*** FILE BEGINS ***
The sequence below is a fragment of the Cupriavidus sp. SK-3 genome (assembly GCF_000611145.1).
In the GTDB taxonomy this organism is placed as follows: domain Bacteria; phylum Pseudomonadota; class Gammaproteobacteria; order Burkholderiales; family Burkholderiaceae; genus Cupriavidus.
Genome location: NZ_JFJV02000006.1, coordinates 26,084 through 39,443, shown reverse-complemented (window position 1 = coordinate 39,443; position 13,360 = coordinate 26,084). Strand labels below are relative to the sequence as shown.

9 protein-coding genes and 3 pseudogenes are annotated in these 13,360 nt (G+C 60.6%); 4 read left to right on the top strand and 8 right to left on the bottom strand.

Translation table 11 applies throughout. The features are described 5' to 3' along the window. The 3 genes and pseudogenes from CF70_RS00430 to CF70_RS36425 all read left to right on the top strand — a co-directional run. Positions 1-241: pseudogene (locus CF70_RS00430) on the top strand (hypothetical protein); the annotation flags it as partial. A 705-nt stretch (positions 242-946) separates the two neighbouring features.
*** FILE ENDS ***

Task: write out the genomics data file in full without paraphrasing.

The sequence below is a fragment of the Cupriavidus sp. SK-3 genome (assembly GCF_000611145.1).
In the GTDB taxonomy this organism is placed as follows: domain Bacteria; phylum Pseudomonadota; class Gammaproteobacteria; order Burkholderiales; family Burkholderiaceae; genus Cupriavidus.
Genome location: NZ_JFJV02000006.1, coordinates 26,084 through 39,443, shown reverse-complemented (window position 1 = coordinate 39,443; position 13,360 = coordinate 26,084). Strand labels below are relative to the sequence as shown.

9 protein-coding genes and 3 pseudogenes are annotated in these 13,360 nt (G+C 60.6%); 4 read left to right on the top strand and 8 right to left on the bottom strand.

Translation table 11 applies throughout. The features are described 5' to 3' along the window. The 3 genes and pseudogenes from CF70_RS00430 to CF70_RS36425 all read left to right on the top strand — a co-directional run. Positions 1-241: pseudogene (locus CF70_RS00430) on the top strand (hypothetical protein); the annotation flags it as partial. A 705-nt stretch (positions 242-946) separates the two neighbouring features.